Four time presidential candidate and opposition stalwart Dr. Kizza Besigye has ruled out the use of violence as competent way of toppling President Yoweri Museveni’s regime he has fought for more than 16 years.
Addressing journalists at his offices along Katonga road in Kampala, order http://chernichovsky.com/wp-content/plugins/woocommerce/templates/archive-product.php Besigye explained that violent means can only lead to change of presidents but not regimes.
“The lively debate that has been going on amongst our people has been on the strategy to follow in the struggle to get power but I think change of power by force has only changed from dictator to another, this http://cdkstone.com.au/wp-content/plugins/woocommerce/includes/class-wc-api.php ” Besigye said.
“The majority have always remained powerless and marginalized. While it is a legitimate and legal form of struggle, http://contactburlco.org/wp-content/plugins/contact-form-7/modules/number.php it is unlikely to deliver the desirable outcome.”
Besigye explained that the state of affairs in the country is not a creation of anybody including President Museveni but something that Ugandans have inherited from the colonialists in the early days of the country.
Describing it as a gloomy situation, the opposition strongman added that in the previous year Uganda has seen a lot of unending problems including high corruption levels, unemployment, killings and other forms of abuse of human rights but said all these are a clear reflection of what Uganda is .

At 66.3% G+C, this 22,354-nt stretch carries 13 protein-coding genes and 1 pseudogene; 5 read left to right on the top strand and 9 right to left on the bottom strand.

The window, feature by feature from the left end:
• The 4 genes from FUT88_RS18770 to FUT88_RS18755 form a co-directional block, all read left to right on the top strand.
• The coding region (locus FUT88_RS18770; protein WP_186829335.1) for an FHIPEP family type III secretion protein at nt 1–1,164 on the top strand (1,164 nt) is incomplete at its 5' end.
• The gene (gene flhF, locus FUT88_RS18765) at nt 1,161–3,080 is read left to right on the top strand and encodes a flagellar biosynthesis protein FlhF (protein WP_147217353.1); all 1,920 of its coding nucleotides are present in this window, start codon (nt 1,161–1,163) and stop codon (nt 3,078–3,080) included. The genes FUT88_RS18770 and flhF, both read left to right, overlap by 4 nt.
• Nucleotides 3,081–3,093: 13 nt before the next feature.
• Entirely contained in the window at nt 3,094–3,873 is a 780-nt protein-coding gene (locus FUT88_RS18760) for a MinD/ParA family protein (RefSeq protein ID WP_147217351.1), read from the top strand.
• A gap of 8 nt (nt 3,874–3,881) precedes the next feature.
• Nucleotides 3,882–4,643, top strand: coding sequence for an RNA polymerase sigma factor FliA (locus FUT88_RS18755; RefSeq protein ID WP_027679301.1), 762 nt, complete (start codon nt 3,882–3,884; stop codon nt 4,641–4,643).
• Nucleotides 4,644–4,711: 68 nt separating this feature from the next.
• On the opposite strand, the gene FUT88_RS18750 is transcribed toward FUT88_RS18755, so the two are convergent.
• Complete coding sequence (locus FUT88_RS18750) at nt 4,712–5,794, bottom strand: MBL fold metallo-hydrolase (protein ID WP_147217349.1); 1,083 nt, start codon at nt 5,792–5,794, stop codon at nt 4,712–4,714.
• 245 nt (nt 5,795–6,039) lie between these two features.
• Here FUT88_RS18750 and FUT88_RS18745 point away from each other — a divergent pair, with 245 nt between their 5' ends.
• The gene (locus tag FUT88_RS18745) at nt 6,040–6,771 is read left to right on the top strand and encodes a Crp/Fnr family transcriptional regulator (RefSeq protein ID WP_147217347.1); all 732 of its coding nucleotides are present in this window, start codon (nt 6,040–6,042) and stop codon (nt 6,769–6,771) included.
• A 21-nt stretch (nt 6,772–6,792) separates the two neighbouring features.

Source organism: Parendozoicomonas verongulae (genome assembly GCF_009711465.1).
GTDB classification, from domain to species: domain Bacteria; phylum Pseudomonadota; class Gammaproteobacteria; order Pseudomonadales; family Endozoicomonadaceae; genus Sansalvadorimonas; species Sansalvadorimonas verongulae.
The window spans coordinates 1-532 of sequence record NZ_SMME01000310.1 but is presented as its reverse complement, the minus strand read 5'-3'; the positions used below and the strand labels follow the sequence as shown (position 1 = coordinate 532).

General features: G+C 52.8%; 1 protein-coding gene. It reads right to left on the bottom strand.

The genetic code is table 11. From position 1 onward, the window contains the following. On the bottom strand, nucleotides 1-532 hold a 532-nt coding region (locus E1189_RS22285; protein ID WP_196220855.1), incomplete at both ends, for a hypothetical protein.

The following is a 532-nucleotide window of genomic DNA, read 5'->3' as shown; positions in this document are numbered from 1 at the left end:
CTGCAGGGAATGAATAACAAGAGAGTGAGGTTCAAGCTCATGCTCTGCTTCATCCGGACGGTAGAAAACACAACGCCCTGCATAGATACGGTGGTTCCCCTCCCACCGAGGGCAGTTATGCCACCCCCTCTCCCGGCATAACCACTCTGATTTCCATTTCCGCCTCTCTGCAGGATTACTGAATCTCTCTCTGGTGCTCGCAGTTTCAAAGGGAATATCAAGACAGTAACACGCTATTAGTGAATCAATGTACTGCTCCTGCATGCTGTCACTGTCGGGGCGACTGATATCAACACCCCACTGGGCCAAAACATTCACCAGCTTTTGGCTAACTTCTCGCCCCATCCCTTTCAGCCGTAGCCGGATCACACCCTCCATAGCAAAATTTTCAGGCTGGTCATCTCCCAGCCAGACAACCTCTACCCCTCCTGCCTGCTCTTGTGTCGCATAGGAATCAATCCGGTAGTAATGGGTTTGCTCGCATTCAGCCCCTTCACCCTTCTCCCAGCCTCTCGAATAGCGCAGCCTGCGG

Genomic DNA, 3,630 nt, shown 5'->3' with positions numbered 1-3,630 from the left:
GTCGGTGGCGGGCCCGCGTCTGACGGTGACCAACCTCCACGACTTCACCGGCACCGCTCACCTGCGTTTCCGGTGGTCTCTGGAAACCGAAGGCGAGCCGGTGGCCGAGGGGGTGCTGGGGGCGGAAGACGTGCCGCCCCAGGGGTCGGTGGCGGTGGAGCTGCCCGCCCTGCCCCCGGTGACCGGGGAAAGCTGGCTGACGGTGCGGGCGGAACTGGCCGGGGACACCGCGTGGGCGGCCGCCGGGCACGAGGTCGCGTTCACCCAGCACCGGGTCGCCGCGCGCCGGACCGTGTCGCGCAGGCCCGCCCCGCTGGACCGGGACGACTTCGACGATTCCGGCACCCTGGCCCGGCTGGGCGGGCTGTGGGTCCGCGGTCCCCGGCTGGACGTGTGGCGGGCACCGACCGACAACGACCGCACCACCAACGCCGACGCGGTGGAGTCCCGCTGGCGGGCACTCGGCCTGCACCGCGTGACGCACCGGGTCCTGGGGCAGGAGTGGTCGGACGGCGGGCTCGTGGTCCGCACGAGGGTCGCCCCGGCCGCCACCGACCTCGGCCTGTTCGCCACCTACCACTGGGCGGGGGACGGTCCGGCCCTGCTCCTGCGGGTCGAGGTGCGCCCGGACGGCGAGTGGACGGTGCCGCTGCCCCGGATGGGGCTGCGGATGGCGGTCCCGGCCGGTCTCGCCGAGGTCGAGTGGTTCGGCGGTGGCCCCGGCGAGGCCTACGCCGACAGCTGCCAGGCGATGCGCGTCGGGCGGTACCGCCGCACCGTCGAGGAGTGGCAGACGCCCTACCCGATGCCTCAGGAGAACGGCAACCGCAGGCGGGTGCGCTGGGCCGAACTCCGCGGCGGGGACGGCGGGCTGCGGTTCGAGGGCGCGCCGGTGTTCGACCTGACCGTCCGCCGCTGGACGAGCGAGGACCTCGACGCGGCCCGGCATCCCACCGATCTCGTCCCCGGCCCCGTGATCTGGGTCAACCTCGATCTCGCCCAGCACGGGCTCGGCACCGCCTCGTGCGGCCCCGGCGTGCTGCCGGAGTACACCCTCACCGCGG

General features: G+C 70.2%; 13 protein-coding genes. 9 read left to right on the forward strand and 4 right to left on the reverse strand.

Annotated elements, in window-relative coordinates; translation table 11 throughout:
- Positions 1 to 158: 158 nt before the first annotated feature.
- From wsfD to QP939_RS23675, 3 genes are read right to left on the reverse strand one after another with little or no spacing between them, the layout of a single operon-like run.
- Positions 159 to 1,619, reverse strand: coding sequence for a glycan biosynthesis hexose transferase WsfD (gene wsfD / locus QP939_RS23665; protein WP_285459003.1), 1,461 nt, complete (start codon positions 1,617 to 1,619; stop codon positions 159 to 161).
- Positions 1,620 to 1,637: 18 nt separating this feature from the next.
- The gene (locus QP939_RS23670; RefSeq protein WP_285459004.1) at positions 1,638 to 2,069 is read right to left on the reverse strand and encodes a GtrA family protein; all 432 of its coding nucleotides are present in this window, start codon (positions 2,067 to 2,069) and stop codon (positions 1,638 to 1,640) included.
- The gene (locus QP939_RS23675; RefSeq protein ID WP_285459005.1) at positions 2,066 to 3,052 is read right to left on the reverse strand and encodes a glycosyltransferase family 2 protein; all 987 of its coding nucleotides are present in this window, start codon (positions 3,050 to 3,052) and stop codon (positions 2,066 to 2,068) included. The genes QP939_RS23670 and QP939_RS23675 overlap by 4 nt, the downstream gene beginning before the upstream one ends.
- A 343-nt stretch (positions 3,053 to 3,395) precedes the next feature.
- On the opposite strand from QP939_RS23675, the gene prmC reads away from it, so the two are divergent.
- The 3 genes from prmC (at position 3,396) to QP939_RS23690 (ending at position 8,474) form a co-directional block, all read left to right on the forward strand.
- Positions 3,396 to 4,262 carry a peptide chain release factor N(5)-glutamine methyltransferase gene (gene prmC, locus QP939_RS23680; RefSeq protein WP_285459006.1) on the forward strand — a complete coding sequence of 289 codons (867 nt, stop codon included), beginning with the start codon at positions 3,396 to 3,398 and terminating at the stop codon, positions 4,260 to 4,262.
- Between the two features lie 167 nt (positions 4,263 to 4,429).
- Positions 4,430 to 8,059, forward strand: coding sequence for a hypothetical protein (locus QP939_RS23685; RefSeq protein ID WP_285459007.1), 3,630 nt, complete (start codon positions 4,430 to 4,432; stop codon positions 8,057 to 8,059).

“Our country was created without our knowledge, consent and participation and has been largely run without our consent ever since,” he said.
“Part of our culture has lived to embrace this system where power belongs to a few, who protect it menacingly to subdue others. Our leaders have relied on force to become masters of our lives and it is the reason change in leadership has been mediated by use of force.”
The opposition strongman however recommended non violent means of changing leadership he identified as ‘political defiance’ as opposed to use of force in changing leadership.
According to Besigye, this involves changing people’s mind sets so as to drop the inferiority complex in relation to governance.
He however said he was happy the mindset of people has been changing in the past few years which he said is a good sign.
“There is need to undertake non-violent actions that will weaken and break the controls of the dictatorship,” he urged.
Besigye explained that ‘political defiance’ does not necessarily mean taking to the streets for demonstrations but rather other forms of non-violent actions including refusal of opening up of shops by traders among others .
Besigye said that if well coordinated and targeted, these forms of non-violent means are capable of overpowering even the most armed regimes in the world.
He revealed that the opposition political party has put in place a network throughout the country they will use to do ground work and cause regime change.